Monday, June 25, 2018

Closing the Door on TV - How I am Going to Try to Cut the Cable and Actually Do Real Stuff Instead

Those of you who know me personally know that I have had my ups and downs with Time Warner Cable Company (now Spectrum.) Now, I will try not to bore you with the day to day issues I have faced but, suffice it to say, Spectrum has really gotten me this time. I won't go into too many details, as I would like to keep this somewhat photography related but, yesterday, I was all set to pop on my exercise bike and sit down for a long ride while watching a TV show I had been wanting to see for a while. Just as my show was coming on, I was greeted with what I like to call "the black screen of death." My TV basically responded with a blank screen containing the words, "This channel is not available right now, please try again later." Since I pay more than $200 a month for cable, I was highly disappointed and really snapped at the entire setup. I decided right then and there, while sitting on my bike peddling away, that it was time for me to just pull the plug completely and get rid of the entire cable TV setup I currently have. No, I'm not even going to "cut the cord" as they say, I'm actually going to go TV-less for a little while. I'm going to try and see how that goes for a short time anyway.

As you might have guessed if you follow me regularly, there are a lot of projects I want to do. There are a lot of things I want to accomplish. I am almost setup with a home studio. It's about 90% of the way there but, no, I have not quite finished it. I've been cleaning out my closets and trying to just rid myself of clutter, this too is an ongoing battle which I have been losing. Then there is the matter of that book I have been meaning to publish. Yeah, yeah, I know, "How's that coming along?" Right. You get the idea. In somewhat photographic news, I have decided that it might be best for me to rid myself of TV for a while in an attempt to focus on some of these projects. My attempt is already paying dividends. Today, I sent off some work, I'm now writing a blog post to share the news of my cable-less ways, and I'm doing a few other things. While it remains to be seen if I can keep up the momentum, I am enjoying the new quiet house so far.

In the past, when I went on photo journeys, I always came back with a sense of accomplishment. When I travel, be it for a workshop, location shoot, or whatever, I seem to have a renewed sense of who I am as a photographer. I think part of this stems from the lack of TV. When I travel you see I watch little to no television. Sure, sometimes I will check out a brief newsflash here or there and sometimes I'll even tune into see what the locals pass off as entertainment for the great unwashed masses and all but, generally speaking, for the most part I happily avoid the idiot box when I'm on the road. Avoiding television allows me to really sink myself into the local environs and try to absorb the local culture, to try and really connect with the people. There is a real connection too, for me anyway, between avoiding all that television has to offer and getting things done, especially things you really want to finish. I am now going to opt for the getting things done side of this equation, at least for a little while, to see how far I can push this. Maybe, if I'm lucky enough, I can feel like I'm away even when I am at home, at least in terms of getting things done and being more connected to all things photography.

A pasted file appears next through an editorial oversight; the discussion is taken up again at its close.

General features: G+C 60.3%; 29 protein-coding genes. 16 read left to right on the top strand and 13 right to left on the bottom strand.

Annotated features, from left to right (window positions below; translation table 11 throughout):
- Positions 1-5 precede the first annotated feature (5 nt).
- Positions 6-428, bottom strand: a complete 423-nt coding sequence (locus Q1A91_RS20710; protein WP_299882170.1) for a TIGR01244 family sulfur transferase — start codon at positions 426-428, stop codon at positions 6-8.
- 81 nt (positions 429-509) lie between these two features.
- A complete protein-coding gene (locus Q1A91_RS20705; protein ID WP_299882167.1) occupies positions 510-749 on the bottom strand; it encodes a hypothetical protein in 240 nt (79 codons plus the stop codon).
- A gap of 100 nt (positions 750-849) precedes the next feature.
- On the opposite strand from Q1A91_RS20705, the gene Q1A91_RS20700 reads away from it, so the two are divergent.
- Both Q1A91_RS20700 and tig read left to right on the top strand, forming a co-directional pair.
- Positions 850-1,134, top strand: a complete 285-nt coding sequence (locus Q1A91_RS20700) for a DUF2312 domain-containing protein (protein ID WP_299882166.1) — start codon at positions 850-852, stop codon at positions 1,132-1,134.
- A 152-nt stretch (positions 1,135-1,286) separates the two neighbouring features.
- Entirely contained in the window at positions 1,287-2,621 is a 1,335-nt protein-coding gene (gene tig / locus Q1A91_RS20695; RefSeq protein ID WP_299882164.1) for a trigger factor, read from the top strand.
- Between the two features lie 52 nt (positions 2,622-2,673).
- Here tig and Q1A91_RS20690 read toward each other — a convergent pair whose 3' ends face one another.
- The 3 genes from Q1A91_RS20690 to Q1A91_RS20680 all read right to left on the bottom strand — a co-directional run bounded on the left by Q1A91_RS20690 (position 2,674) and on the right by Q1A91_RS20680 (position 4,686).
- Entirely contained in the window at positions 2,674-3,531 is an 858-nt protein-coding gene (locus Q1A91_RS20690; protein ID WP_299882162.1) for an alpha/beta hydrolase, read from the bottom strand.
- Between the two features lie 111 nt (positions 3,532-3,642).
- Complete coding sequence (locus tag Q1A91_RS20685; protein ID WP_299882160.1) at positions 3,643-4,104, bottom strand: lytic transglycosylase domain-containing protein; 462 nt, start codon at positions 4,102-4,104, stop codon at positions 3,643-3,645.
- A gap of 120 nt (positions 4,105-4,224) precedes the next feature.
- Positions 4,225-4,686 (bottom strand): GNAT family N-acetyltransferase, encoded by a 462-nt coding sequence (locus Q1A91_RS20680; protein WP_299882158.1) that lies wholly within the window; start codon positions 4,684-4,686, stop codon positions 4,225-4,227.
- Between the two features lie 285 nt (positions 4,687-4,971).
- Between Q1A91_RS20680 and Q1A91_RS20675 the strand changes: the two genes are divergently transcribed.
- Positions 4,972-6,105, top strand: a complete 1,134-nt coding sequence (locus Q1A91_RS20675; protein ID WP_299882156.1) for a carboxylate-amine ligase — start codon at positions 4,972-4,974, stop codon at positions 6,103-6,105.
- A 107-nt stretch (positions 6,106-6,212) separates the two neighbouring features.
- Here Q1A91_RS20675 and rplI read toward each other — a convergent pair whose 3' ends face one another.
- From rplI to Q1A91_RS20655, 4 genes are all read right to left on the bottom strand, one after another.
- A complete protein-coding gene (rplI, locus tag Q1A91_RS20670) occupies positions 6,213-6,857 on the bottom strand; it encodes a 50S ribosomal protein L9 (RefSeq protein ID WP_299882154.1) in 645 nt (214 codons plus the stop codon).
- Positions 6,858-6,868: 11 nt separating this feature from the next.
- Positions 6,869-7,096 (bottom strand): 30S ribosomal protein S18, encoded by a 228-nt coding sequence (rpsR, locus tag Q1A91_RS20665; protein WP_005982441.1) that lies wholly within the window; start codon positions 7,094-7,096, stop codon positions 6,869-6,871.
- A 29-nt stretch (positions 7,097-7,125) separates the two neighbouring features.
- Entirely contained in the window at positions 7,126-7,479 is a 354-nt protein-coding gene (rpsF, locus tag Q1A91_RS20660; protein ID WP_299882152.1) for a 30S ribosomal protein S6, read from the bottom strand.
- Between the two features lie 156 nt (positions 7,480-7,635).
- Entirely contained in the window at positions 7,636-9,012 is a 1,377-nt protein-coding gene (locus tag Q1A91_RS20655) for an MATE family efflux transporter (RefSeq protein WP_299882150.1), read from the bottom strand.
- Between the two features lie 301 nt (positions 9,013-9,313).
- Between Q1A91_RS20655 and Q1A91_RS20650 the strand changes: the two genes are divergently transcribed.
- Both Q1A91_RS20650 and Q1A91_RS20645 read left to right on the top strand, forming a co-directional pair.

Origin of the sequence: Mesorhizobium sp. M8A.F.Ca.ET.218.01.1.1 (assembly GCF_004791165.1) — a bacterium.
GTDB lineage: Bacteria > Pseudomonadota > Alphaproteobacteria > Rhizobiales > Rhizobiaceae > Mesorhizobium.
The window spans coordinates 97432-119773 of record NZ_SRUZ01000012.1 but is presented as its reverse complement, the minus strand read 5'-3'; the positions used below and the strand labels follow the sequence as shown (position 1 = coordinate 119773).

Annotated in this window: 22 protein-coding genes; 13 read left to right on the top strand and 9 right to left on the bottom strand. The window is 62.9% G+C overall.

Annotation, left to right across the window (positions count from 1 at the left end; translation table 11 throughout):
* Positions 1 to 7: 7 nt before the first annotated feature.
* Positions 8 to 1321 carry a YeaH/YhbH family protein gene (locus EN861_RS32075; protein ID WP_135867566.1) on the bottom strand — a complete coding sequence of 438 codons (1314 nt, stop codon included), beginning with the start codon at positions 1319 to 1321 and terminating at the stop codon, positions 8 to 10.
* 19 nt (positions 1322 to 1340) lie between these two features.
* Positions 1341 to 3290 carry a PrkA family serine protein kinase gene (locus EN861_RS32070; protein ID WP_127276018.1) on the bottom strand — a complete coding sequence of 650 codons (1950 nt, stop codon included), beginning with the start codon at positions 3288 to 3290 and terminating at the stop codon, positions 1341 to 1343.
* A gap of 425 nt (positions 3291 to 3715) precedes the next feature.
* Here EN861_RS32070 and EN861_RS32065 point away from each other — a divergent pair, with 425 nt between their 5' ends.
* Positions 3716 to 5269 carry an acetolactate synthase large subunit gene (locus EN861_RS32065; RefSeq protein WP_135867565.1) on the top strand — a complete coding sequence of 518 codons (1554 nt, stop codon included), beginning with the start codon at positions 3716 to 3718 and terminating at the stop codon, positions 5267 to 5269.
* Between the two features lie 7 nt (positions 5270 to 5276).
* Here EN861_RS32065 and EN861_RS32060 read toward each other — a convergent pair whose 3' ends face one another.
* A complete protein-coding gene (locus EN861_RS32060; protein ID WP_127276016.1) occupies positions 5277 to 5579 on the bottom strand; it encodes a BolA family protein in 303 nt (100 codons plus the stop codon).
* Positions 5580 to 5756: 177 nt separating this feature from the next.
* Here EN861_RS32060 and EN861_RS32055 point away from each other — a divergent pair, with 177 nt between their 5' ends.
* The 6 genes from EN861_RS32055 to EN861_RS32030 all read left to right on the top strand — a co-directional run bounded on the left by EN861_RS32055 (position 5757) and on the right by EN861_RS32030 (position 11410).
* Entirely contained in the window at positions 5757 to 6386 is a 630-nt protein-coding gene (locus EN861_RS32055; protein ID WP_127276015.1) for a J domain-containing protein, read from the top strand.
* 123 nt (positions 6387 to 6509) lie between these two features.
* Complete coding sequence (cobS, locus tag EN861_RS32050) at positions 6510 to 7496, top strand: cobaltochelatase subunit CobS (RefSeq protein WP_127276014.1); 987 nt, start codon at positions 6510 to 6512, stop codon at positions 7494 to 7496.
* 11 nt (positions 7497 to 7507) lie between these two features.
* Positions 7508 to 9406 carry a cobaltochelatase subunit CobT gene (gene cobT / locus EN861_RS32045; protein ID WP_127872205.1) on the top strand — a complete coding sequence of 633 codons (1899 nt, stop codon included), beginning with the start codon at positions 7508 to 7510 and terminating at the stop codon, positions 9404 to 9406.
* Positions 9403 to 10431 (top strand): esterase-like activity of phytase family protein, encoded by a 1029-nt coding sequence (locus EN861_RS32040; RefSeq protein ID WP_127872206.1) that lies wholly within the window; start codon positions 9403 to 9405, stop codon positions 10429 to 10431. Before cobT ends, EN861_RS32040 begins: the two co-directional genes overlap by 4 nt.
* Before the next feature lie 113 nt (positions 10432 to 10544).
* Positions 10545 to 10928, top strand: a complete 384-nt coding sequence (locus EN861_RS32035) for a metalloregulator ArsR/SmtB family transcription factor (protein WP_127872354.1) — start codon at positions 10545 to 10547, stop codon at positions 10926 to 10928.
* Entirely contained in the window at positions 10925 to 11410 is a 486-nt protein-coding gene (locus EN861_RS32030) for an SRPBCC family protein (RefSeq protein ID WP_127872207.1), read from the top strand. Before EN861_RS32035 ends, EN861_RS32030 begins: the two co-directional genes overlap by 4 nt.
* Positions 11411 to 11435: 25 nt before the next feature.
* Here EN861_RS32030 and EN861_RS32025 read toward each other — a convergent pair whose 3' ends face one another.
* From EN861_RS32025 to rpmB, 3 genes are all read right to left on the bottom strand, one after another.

As an aside, I've been completely shocked at how many people have responded to my recent online rant against Spectrum and my choice to rip out my cable service. There are many, very many indeed, people out there who have ripped out their cable and have offered up advice. It's astounding to me how many people are going this route, so much so that I'm starting to wonder if, by this time next year, Spectrum will have any customers at all. Really, I have heard from so very many people on how bad their customer service and their service in general actually is and how easy it is to just rid yourself of their unneeded nonsense so you can go about enjoying life again, without the hassle.

In case you are wondering, my immediate plans are to use what I've now been calling "the quiet time" to try to tackle some of the projects I have piled up in my photography world. Perhaps more mid term, if the projects start to get more in line and I find I can knock some of them out, I will take some of the monies saved from the big cable bill and put them towards an iPad, which I can use as both an entertainment console and, perhaps more importantly, a tablet upon which to make digital art. I have always wanted to do more with my iPhone photography but have found not having a tablet on which to work is quite limiting. If, after all of this, I'm still bored with it all, perhaps I will invest in a streaming service for some limited entertainment. We shall see how this plays out but, until then, I guess you can call me, "Cable-less Carol." Wish me luck, please, on this new road and please do continue to reach out with suggestions and advice you might have followed on your own personal journey away from the dreaded cable cord.